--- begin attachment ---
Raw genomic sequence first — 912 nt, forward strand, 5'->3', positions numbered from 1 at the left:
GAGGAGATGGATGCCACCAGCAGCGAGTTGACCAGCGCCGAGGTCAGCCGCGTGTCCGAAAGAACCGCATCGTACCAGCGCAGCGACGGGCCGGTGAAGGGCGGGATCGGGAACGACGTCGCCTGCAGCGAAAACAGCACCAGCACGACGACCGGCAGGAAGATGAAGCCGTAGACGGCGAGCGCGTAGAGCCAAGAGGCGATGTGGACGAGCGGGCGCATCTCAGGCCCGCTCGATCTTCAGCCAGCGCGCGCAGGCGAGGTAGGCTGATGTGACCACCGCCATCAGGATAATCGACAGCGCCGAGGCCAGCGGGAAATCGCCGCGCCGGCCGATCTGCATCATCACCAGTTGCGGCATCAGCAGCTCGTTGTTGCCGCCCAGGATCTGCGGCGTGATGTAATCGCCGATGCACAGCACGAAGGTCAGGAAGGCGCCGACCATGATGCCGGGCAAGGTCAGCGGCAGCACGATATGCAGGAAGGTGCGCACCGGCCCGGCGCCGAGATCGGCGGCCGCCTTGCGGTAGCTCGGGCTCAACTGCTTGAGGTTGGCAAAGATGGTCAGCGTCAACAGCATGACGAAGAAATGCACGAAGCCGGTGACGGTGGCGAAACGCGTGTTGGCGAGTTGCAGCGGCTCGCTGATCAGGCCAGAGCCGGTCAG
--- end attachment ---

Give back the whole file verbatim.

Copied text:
Raw genomic sequence first — 912 nt, forward strand, 5'->3', positions numbered from 1 at the left:
GAGGAGATGGATGCCACCAGCAGCGAGTTGACCAGCGCCGAGGTCAGCCGCGTGTCCGAAAGAACCGCATCGTACCAGCGCAGCGACGGGCCGGTGAAGGGCGGGATCGGGAACGACGTCGCCTGCAGCGAAAACAGCACCAGCACGACGACCGGCAGGAAGATGAAGCCGTAGACGGCGAGCGCGTAGAGCCAAGAGGCGATGTGGACGAGCGGGCGCATCTCAGGCCCGCTCGATCTTCAGCCAGCGCGCGCAGGCGAGGTAGGCTGATGTGACCACCGCCATCAGGATAATCGACAGCGCCGAGGCCAGCGGGAAATCGCCGCGCCGGCCGATCTGCATCATCACCAGTTGCGGCATCAGCAGCTCGTTGTTGCCGCCCAGGATCTGCGGCGTGATGTAATCGCCGATGCACAGCACGAAGGTCAGGAAGGCGCCGACCATGATGCCGGGCAAGGTCAGCGGCAGCACGATATGCAGGAAGGTGCGCACCGGCCCGGCGCCGAGATCGGCGGCCGCCTTGCGGTAGCTCGGGCTCAACTGCTTGAGGTTGGCAAAGATGGTCAGCGTCAACAGCATGACGAAGAAATGCACGAAGCCGGTGACGGTGGCGAAACGCGTGTTGGCGAGTTGCAGCGGCTCGCTGATCAGGCCAGAGCCGGTCAG